You know how “FSBO strategy” is a mainstay of many training programs? Well, I think we can expect to add “Existing Listings strategy” to that mix. It will be the Wild West of competition — and that is precisely what the FTC wants, since competition tends to lower prices for consumers.
What might that mean for (a) listing agreements, (b) the MLS, (c) cooperation and compensation, and (d) brokerage structure? In theory, the minute one agent takes an appointment on a listing, her fellow agents in the same office could go solicit that same listing. Remember how all agents are 1099 independent contractors?
For that matter, Open House may become an extremely important place for listing agents to pick up buyer clients:
“This is a lovely house”
“Yes it is — are you working with a REALTOR?”
“Oh yes, yes I am.”
“Well, apparently not a good one, since you’re here by yourself. Can we talk about how I might be able to help you far better than your lazy incompetent agent?”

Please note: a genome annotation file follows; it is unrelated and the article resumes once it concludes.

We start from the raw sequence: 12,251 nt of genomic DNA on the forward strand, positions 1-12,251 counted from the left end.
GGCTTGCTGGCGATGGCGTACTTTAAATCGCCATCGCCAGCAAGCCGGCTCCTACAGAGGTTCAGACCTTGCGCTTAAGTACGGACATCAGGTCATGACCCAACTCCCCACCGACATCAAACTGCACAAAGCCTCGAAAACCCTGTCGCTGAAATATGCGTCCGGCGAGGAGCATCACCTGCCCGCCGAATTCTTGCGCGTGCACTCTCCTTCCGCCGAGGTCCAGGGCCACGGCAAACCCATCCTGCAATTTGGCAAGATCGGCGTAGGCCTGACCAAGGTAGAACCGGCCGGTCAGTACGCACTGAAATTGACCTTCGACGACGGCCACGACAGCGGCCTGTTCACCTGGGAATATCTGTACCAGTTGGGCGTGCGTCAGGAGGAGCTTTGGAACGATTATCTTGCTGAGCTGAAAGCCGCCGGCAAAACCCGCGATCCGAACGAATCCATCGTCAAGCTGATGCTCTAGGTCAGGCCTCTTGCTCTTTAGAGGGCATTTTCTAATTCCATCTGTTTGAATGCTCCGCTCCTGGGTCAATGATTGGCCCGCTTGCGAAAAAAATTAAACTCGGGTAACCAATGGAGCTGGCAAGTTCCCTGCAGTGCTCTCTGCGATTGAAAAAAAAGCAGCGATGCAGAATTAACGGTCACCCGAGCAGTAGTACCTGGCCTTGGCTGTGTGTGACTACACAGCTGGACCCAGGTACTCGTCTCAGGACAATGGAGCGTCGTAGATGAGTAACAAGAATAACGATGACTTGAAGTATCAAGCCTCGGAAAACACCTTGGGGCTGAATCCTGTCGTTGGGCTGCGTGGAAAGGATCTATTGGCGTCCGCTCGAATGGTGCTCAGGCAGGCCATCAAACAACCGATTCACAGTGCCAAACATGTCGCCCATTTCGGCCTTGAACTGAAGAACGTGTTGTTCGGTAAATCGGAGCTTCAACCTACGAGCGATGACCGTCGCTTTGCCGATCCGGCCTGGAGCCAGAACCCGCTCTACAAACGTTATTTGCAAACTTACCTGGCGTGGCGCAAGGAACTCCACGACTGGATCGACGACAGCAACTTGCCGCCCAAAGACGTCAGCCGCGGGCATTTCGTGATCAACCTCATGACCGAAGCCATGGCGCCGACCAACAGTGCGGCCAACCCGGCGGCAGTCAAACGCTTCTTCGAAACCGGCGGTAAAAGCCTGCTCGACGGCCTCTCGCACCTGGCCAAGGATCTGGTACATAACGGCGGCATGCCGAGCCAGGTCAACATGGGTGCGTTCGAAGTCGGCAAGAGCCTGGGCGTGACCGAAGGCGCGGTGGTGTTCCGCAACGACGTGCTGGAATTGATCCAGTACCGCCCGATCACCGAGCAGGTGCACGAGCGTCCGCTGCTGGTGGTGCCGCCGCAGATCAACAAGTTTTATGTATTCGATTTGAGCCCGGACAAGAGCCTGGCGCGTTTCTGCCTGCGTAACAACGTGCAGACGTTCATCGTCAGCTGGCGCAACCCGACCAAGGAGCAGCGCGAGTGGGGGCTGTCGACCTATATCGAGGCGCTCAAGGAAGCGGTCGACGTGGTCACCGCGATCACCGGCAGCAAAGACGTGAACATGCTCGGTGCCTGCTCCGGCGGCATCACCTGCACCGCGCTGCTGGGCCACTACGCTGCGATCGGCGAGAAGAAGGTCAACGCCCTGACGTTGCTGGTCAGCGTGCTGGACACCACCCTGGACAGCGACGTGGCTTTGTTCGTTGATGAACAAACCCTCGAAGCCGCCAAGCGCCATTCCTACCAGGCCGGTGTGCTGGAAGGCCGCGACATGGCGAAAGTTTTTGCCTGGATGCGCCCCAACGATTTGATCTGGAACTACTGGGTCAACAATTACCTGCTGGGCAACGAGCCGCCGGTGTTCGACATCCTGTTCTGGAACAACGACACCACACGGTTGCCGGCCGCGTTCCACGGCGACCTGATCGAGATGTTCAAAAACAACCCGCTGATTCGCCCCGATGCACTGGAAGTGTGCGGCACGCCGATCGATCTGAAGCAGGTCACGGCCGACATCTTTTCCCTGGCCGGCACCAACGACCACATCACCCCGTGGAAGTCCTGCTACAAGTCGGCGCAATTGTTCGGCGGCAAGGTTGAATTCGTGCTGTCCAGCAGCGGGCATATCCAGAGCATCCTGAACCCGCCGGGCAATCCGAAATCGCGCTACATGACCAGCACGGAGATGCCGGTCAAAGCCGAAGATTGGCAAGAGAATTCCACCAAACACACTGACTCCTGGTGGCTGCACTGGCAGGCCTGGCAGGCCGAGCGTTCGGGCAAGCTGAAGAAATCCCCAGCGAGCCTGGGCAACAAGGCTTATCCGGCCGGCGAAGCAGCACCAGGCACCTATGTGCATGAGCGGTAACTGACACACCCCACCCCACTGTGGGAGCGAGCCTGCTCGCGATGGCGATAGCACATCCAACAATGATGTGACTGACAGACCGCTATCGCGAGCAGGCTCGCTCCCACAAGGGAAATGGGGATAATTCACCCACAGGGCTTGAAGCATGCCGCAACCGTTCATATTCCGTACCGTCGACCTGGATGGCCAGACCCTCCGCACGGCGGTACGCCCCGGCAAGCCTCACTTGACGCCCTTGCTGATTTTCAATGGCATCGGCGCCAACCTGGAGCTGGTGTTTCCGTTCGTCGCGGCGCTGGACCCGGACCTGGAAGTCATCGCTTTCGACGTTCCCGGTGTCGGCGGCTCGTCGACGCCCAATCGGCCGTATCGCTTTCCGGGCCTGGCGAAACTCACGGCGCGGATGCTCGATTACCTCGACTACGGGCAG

That conversation is not only possible, but entirely likely. (Yes, the actual script is likely to be far more subtle, since REALTORS tend to be a bit more subtle and classy in their sales efforts, but you get the point.)
If Article 15 has to be clarified so that “misleading” really means something closer to what the FTC means by “misleading”, we might start to see all kinds of fun advertising from agents and brokers.
“If you’re thinking about selling your home, don’t go to Keller Williams, Coldwell Banker, REMAX, or any of those big box brokerages! They’re filled with inexperienced agents fresh out of real estate school! Come to Jones Realty, where we only take agents with 10 years of experience!”
Yeah, that’ll make the industry a bit more “exciting”.
As I’ve said, once Article 16 (and possibly Article 15) are changed, a whole lot of things are going to change.
The real question, then, is this: Would things be better?
We talk at practically every industry gathering that brokers, agents, MLS, Associations, everyone has to become more “consumer-centric”. Since the FTC has spoken and stated clearly that Code of Ethics prohibitions against soliciting each others’ clients are anti-consumer… do you agree with the FTC or not?
Will opening up competition be better for consumers, or not?
Would they start to get more service at cheaper prices? Or not?
As far as I’m concerned, based on the facts of the NARPM case, NAR’s Code of Ethics will be changed. It’s just a matter of whether NAR does it prior to getting a call from the FTC, or afterwards. So that will change.
Question is what that world looks like.
Your thoughts are, as always, welcome.
Comments are closed.